We think that the Z mutation (among others) is inducing polymerisation by subtly altering the structure of the alpha-1 antitrypsin protein (brings up a slide on the screen).
This is what we call a negative stain electron microscopy image. We’ve taken a cirrhosed liver.This is an example of what liver tissue looks like when we get it. We slice it up and then mash it up. We isolate the protein and the polymers from that and then we use a very high-resolution technique called Electron Microscopy that is great for looking at large protein species and you can see here the chains of polymers. When the protein accumulates in the liver over time as a result of the Z mutation, these are the structures it forms. Because these polymers cannot be secreted into the plasma your lungs are susceptible to attack and prolonged accumulation of protein in these polymers leads to liver damage.
Does everybody produce the same amount of alpha-1 immaterial of their phenotype?
The amount your body actually produces whether you are M S or Z is actually the same but the amount your body retains in the liver is different. With the smaller amount of S that gets stuck, your liver can probably deal with that and it can clear that over time. Your body has amazing mechanisms for maintaining itself at optimum conditions – called ‘proteostasis’ but because there is so much protein accumulation as a result of the Z mutation, it is possible that it overwhelms the body’s regulatory mechanisms in the liver..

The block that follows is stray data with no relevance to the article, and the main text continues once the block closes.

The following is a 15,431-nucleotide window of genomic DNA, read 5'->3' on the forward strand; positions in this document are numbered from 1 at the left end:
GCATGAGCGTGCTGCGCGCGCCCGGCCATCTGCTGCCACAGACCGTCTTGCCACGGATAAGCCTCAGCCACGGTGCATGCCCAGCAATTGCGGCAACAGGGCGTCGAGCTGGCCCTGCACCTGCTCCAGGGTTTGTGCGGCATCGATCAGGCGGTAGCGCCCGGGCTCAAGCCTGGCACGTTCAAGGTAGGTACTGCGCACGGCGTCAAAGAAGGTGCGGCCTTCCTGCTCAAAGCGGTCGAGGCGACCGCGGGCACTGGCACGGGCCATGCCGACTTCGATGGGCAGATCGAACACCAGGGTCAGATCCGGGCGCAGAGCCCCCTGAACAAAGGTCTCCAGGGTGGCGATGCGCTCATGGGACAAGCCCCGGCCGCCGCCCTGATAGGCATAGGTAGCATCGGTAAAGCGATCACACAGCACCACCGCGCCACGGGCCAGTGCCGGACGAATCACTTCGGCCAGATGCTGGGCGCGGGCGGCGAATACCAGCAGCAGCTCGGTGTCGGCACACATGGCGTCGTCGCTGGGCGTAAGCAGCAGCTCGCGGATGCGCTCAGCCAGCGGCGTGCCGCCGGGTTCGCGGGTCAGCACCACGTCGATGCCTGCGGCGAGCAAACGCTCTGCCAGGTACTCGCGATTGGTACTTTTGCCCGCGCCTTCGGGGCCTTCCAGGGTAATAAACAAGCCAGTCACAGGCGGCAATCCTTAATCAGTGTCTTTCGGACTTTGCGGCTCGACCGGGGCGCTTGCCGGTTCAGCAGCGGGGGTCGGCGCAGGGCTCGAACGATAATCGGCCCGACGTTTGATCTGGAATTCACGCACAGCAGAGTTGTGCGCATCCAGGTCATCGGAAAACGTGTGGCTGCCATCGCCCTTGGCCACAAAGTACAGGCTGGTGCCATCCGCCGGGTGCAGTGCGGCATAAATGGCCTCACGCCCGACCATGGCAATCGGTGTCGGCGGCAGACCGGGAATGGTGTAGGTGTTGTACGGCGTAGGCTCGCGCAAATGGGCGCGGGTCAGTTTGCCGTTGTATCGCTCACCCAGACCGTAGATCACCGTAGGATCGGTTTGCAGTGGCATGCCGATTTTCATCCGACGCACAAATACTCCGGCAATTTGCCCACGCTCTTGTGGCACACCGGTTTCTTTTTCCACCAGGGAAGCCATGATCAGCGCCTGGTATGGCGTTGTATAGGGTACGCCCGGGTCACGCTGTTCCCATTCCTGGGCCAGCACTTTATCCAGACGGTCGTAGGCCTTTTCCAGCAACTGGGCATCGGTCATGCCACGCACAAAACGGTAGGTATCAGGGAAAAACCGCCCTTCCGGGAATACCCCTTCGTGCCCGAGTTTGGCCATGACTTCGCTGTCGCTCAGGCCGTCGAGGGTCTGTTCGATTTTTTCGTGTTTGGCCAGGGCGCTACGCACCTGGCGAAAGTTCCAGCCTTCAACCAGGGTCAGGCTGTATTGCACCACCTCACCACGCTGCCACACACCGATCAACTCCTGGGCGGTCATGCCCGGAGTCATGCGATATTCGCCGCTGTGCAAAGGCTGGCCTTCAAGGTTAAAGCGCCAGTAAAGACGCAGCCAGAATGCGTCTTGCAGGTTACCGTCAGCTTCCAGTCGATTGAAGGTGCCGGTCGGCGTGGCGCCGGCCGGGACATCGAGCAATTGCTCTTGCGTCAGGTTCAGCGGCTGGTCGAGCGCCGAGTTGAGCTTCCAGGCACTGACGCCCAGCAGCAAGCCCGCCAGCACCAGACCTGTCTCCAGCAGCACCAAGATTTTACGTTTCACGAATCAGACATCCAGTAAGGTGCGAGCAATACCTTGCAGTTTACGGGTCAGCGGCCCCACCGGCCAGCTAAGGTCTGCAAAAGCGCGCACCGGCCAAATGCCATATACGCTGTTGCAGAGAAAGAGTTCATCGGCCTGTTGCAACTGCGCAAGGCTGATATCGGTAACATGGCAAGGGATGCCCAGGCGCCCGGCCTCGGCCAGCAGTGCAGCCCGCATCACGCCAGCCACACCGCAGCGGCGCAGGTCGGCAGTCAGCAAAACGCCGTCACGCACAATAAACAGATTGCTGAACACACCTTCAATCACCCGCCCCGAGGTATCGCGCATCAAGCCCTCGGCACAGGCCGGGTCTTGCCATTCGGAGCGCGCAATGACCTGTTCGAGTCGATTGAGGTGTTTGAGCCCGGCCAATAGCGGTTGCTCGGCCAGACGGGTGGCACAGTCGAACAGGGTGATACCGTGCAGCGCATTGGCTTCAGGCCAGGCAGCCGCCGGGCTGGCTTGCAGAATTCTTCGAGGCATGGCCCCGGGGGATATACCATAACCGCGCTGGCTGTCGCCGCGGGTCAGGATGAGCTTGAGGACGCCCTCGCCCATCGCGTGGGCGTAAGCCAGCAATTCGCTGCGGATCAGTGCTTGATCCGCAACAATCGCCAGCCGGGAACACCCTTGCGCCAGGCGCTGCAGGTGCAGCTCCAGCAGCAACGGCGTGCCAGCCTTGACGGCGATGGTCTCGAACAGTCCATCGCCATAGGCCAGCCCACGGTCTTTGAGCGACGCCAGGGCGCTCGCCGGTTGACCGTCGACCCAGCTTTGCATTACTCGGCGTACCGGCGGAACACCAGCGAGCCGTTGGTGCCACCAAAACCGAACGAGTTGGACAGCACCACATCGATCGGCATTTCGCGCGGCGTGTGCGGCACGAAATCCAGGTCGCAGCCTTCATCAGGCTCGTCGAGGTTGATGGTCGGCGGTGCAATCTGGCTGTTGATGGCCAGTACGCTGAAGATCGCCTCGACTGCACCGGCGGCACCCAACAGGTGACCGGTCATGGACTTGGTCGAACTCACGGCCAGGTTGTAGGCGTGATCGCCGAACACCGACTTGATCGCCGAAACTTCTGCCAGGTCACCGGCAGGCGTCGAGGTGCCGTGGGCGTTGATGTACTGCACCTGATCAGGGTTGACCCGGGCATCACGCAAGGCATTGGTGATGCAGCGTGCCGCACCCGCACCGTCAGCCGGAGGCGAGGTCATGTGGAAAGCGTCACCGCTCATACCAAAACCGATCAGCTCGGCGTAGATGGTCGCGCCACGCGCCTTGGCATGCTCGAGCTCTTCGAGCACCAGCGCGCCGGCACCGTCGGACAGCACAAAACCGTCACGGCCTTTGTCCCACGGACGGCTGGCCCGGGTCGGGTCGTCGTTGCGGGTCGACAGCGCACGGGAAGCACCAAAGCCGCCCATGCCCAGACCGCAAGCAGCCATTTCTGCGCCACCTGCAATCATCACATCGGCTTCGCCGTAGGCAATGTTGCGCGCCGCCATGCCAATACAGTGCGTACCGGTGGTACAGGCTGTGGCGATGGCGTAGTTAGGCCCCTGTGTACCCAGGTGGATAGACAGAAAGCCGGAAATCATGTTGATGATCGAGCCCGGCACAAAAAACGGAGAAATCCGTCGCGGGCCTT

My work in particular involves using a very high powered magnetic (a technique called Nuclear Magnetic Resonance) to determine the minute structural and dynamic changes that go on in the M and Z protein and with the milder S mutation. What we hope this will tell us is the reason why the Z mutation causes the protein to polymerise. Using this information in combination with the wealth of data in the group and other groups we hope to be able to be able to design better treatments for AAT deficiency.
(shows picture) This is me on a big magnet (nuclear magnetic resonance) in Birmingham, just opposite the hospital at the University. We get a spectrum like this (shows picture). Each one of these peaks comes from one an amino acid that’s making up the protein. It is essentially like a weather map. Looking at the correlation between protons on the bottom axis and carbons on the right axis can give you structural information about the protein and hint at information of how the protein folds and how the protein behaves once its folded.
Alan giving Alistair a fundraising certificate as he and his friend Chris Waudby recently (13th July) cycled from the center of London to Paris with no support vehicles all to raise funds and awareness of Alpha-1.
Those that were able to take a break then joined us for doughnuts, coffee and a chat about Alpha-1 and our charity.
The group photo, from left to right:
Prof Elena Miranda (La Sapienza, Rome)
Dr Riccardo Ronzoni (UCL Respiratory)
Julia Faravelli (Pavia, Italy)
Ibrahim Aldobiyan (UCL)
Mandy Wan (UCL)
Dr Freddie Partridge (UCL Respiratory)
Alistair Jagger (UCL Respiratory)
Prof Anna Fra (Brescia, Italy)
Prof David Sattelle (UCL Respiratory)